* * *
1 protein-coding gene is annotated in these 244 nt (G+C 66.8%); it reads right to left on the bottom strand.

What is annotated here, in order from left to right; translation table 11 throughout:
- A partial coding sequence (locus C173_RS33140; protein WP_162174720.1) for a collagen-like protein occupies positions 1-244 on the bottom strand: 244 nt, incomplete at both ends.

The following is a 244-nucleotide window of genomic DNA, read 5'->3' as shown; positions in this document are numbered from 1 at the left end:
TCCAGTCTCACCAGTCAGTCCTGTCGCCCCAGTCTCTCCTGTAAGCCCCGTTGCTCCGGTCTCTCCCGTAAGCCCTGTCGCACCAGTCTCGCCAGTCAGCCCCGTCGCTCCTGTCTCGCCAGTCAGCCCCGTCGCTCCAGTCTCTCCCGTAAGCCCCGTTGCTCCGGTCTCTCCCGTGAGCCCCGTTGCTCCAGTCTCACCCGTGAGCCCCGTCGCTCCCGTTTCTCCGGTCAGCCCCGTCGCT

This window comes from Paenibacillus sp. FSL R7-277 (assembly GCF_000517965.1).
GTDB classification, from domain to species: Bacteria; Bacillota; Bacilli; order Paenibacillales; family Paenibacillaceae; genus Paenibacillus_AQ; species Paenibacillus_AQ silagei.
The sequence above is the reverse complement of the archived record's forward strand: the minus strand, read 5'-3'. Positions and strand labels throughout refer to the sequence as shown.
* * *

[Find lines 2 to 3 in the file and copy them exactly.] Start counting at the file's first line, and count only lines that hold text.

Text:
What is annotated here, in order from left to right; translation table 11 throughout:
- A partial coding sequence (locus C173_RS33140; protein WP_162174720.1) for a collagen-like protein occupies positions 1-244 on the bottom strand: 244 nt, incomplete at both ends.